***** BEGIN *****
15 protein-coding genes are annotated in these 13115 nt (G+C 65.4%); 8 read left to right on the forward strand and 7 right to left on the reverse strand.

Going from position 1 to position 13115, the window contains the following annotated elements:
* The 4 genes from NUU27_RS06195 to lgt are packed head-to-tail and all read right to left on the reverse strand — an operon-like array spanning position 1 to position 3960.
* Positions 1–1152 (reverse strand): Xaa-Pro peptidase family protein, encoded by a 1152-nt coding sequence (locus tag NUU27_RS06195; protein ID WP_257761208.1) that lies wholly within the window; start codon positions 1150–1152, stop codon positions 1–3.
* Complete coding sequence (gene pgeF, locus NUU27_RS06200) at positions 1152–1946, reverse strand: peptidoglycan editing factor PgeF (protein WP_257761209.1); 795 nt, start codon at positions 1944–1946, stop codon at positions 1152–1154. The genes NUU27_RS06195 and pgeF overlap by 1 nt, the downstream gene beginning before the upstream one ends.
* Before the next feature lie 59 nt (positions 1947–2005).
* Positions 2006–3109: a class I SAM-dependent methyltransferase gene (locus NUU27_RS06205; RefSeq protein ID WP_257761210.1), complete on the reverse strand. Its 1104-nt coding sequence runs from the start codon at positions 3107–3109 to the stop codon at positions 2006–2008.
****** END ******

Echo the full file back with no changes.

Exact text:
15 protein-coding genes are annotated in these 13115 nt (G+C 65.4%); 8 read left to right on the forward strand and 7 right to left on the reverse strand.

Going from position 1 to position 13115, the window contains the following annotated elements:
* The 4 genes from NUU27_RS06195 to lgt are packed head-to-tail and all read right to left on the reverse strand — an operon-like array spanning position 1 to position 3960.
* Positions 1–1152 (reverse strand): Xaa-Pro peptidase family protein, encoded by a 1152-nt coding sequence (locus tag NUU27_RS06195; protein ID WP_257761208.1) that lies wholly within the window; start codon positions 1150–1152, stop codon positions 1–3.
* Complete coding sequence (gene pgeF, locus NUU27_RS06200) at positions 1152–1946, reverse strand: peptidoglycan editing factor PgeF (protein WP_257761209.1); 795 nt, start codon at positions 1944–1946, stop codon at positions 1152–1154. The genes NUU27_RS06195 and pgeF overlap by 1 nt, the downstream gene beginning before the upstream one ends.
* Before the next feature lie 59 nt (positions 1947–2005).
* Positions 2006–3109: a class I SAM-dependent methyltransferase gene (locus NUU27_RS06205; RefSeq protein ID WP_257761210.1), complete on the reverse strand. Its 1104-nt coding sequence runs from the start codon at positions 3107–3109 to the stop codon at positions 2006–2008.